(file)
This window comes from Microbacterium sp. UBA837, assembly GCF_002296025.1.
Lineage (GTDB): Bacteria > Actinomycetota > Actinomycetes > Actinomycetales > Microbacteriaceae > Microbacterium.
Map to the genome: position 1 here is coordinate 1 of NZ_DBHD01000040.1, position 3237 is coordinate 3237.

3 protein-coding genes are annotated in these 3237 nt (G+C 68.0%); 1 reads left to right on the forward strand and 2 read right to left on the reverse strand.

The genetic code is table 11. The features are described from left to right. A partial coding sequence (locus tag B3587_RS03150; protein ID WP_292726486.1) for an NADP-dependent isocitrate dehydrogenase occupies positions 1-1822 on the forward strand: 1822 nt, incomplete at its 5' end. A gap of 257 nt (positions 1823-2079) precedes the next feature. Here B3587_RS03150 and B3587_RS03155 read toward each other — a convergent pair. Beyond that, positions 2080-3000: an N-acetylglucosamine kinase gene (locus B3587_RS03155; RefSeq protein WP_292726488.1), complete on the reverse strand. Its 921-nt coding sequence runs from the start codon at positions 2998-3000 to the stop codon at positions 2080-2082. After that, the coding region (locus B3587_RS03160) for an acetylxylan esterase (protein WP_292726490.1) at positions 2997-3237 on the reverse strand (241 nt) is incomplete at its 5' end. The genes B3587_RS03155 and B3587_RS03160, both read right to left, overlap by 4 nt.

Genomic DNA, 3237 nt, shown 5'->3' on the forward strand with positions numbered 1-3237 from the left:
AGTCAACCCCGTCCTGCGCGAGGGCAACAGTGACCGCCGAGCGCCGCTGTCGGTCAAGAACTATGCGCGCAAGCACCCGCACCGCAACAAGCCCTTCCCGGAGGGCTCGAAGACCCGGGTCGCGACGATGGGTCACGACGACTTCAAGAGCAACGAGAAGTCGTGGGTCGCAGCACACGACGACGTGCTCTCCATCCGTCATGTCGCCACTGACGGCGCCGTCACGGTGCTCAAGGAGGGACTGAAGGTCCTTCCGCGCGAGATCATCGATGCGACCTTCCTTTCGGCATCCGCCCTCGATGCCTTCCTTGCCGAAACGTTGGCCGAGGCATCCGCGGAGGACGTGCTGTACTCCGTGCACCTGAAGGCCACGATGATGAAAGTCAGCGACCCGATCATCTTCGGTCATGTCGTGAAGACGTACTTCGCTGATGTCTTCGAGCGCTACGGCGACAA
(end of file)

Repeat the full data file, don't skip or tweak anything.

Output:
This window comes from Microbacterium sp. UBA837, assembly GCF_002296025.1.
Lineage (GTDB): Bacteria > Actinomycetota > Actinomycetes > Actinomycetales > Microbacteriaceae > Microbacterium.
Map to the genome: position 1 here is coordinate 1 of NZ_DBHD01000040.1, position 3237 is coordinate 3237.

3 protein-coding genes are annotated in these 3237 nt (G+C 68.0%); 1 reads left to right on the forward strand and 2 read right to left on the reverse strand.

The genetic code is table 11. The features are described from left to right. A partial coding sequence (locus tag B3587_RS03150; protein ID WP_292726486.1) for an NADP-dependent isocitrate dehydrogenase occupies positions 1-1822 on the forward strand: 1822 nt, incomplete at its 5' end. A gap of 257 nt (positions 1823-2079) precedes the next feature. Here B3587_RS03150 and B3587_RS03155 read toward each other — a convergent pair. Beyond that, positions 2080-3000: an N-acetylglucosamine kinase gene (locus B3587_RS03155; RefSeq protein WP_292726488.1), complete on the reverse strand. Its 921-nt coding sequence runs from the start codon at positions 2998-3000 to the stop codon at positions 2080-2082. After that, the coding region (locus B3587_RS03160) for an acetylxylan esterase (protein WP_292726490.1) at positions 2997-3237 on the reverse strand (241 nt) is incomplete at its 5' end. The genes B3587_RS03155 and B3587_RS03160, both read right to left, overlap by 4 nt.

Genomic DNA, 3237 nt, shown 5'->3' on the forward strand with positions numbered 1-3237 from the left:
AGTCAACCCCGTCCTGCGCGAGGGCAACAGTGACCGCCGAGCGCCGCTGTCGGTCAAGAACTATGCGCGCAAGCACCCGCACCGCAACAAGCCCTTCCCGGAGGGCTCGAAGACCCGGGTCGCGACGATGGGTCACGACGACTTCAAGAGCAACGAGAAGTCGTGGGTCGCAGCACACGACGACGTGCTCTCCATCCGTCATGTCGCCACTGACGGCGCCGTCACGGTGCTCAAGGAGGGACTGAAGGTCCTTCCGCGCGAGATCATCGATGCGACCTTCCTTTCGGCATCCGCCCTCGATGCCTTCCTTGCCGAAACGTTGGCCGAGGCATCCGCGGAGGACGTGCTGTACTCCGTGCACCTGAAGGCCACGATGATGAAAGTCAGCGACCCGATCATCTTCGGTCATGTCGTGAAGACGTACTTCGCTGATGTCTTCGAGCGCTACGGCGACAA